The HTC Snap has 3G connectivity, a 2-megapixel camera with video capture, and a vendor-rated talk time of 8.5 hours. An unlocked HSDPA version marketed under the name HTC S522 will be available in the United States this summer. HTC says that the Snap will be priced competitively.
The Samsung Mondi was definitely the standout of the CTIA Wireless 2009 show, thanks to impressive specs such as a 4.3-inch LCD touchscreen, 4GB of on-board memory, a hardware QWERTY keyboard, and (most important) support for WiMax. The Mondi runs on Windows Mobile 6.1 and comes preloaded with Opera 9.5 and Route66 for turn-by-turn GPS. It will also be bundled with a mounting kit for car use.
The Mondi will feature Samsung's second-generation version of the TouchWiz overlay, which runs over Windows Mobile 6.1. TouchWiz gives users one-touch access to certain apps via movable and customizable widgets on the home screen of their phone (see this YouTube video from PhoneScoop for a look at TouchWiz in action). The next generation of TouchWiz will support not only native applications, but Internet applications as well. The Mondi will be available in the second quarter of 2009, but Samsung has yet to determine price and carrier.
Last fall when I reviewed the unlocked Nokia E71, I praised its svelte 0.4-inch profile and sophisticated design. In fact, my biggest gripe about the E71 was its hefty unlocked price. So when I heard that it would be available this spring at a subsidized price, I figured it would still be fairly expensive. Not so: The E71x will be available to AT&T customers within a few weeks at the amazingly reasonable price of $100. The E71x has a black steel finish (as opposed to the unlocked version's silver finish); it comes with 3G and Wi-Fi connectivity, a 3.2 megapixel camera, and integrated A-GPS, and it runs the Symbian S60 platform.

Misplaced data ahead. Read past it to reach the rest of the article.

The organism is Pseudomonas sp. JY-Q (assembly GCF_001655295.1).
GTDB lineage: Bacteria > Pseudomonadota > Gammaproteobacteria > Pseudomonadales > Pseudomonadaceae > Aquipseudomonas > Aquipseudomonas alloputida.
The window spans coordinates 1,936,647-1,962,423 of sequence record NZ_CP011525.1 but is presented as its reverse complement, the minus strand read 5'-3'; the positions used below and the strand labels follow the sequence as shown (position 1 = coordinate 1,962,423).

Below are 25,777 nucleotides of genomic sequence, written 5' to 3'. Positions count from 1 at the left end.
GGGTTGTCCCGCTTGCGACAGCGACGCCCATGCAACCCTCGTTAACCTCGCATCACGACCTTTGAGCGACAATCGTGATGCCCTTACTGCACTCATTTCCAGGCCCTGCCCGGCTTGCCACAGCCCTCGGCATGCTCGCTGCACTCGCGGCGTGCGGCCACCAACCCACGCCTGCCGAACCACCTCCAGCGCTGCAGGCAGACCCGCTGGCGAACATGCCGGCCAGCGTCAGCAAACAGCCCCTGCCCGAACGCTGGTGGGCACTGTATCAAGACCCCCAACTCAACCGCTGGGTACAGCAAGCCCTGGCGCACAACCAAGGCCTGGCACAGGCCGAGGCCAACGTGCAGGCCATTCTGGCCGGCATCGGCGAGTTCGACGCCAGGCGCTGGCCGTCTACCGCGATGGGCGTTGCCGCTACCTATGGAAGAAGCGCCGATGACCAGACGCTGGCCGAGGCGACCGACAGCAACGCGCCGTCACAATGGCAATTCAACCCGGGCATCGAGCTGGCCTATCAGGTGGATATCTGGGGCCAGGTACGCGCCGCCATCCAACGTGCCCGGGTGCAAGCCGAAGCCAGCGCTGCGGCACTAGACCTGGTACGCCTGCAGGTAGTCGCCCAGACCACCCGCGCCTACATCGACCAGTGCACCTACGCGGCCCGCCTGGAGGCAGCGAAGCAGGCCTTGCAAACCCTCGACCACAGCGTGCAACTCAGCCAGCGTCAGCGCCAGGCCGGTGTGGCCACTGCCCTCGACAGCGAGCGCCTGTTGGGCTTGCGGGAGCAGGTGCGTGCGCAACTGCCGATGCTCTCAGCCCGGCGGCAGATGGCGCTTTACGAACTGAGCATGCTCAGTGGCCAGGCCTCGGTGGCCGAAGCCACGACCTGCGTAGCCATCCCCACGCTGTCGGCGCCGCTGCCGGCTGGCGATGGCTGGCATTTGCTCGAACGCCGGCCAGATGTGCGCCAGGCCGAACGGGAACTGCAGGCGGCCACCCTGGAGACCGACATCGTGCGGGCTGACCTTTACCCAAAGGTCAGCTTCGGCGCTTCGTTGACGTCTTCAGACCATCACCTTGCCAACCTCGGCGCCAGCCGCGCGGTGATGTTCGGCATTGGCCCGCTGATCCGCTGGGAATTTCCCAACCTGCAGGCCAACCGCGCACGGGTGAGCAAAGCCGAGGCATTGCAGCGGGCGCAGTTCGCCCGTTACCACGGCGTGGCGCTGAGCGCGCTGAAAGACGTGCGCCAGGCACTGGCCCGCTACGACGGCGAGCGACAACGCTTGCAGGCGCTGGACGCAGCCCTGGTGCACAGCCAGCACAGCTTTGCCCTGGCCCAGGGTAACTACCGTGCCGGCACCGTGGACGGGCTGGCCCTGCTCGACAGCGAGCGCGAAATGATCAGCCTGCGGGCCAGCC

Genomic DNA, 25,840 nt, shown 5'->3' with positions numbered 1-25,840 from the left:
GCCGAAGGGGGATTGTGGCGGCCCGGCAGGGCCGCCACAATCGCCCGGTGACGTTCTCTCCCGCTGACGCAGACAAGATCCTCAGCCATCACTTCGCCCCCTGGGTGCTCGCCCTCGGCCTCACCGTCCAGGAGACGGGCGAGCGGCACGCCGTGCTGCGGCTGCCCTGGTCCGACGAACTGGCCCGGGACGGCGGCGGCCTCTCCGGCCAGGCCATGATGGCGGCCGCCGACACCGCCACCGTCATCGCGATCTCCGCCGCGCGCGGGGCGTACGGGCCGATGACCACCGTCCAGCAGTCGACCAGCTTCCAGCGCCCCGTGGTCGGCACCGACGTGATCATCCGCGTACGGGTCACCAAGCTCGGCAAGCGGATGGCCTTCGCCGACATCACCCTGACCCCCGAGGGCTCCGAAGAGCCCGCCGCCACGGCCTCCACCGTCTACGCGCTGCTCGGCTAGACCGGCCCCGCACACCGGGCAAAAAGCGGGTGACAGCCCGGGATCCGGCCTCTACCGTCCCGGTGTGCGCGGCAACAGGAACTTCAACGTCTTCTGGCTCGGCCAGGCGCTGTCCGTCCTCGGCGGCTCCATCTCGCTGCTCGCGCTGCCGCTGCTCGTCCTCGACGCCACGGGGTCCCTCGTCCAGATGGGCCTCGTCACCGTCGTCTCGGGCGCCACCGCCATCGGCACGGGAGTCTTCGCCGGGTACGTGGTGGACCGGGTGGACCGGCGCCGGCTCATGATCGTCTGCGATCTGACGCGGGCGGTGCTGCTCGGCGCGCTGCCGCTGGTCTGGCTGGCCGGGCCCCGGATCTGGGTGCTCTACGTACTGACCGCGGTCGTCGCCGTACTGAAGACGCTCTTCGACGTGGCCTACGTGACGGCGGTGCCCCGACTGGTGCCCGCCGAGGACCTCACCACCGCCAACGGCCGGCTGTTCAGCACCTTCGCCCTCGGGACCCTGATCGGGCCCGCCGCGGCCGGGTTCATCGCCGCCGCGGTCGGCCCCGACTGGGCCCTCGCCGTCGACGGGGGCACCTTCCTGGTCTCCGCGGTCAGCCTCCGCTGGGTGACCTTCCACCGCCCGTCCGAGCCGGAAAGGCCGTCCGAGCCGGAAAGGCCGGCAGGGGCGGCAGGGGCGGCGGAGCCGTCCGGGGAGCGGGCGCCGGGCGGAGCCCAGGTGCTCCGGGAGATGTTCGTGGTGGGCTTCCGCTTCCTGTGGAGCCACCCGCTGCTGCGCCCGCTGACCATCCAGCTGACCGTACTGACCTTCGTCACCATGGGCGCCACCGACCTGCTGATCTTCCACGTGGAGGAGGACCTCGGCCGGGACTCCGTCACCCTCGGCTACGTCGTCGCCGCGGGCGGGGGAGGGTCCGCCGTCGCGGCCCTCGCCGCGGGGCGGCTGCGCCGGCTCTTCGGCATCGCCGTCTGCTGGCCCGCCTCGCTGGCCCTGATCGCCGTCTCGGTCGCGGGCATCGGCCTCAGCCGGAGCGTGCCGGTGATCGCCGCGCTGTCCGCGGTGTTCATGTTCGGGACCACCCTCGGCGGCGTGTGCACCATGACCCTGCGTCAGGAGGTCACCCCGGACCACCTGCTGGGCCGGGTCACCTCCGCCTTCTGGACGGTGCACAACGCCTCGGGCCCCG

Samsung Instinct S30
The Samsung Instinct has undergone a facelift and a rechristening as the Instinct S30. Though rumor had it that the new Instinct would be a miniature version of the original, the dimensions remain almost identical. The new Instinct does have a slightly slimmer profile, however, and feels a bit more natural to hold than its predecessor did. The new Instinct will come preloaded with Calendar Sync, IM, and will support up to 32GB in expandable memory. The Instinct S30 won't run the new TouchWiz overlay, though. Samsung explained that the user interface for the Instinct S30 is a collaborative effort with Sprint. The Instinct S30 will be available from Sprint on April 19 for $130 with a two-year contract.
Samsung Propel Pro
The Samsung Propel Pro has the same design as its non-smartphone predecessor, the Propel, but it benefits from a bevy of upgrades. Powered by Windows Mobile 6.1 the Propel Pro sports a slide-out full-QWERTY keyboard, Wi-Fi connectivity, a 3-megapixel camera, an optical joystick, and expandable memory up to 32GB. It's not the slickest device, but it has a nice balance of business and entertainment features. And it's affordable: The Propel Pro is available in April for $150 with a two-year AT&T service agreement.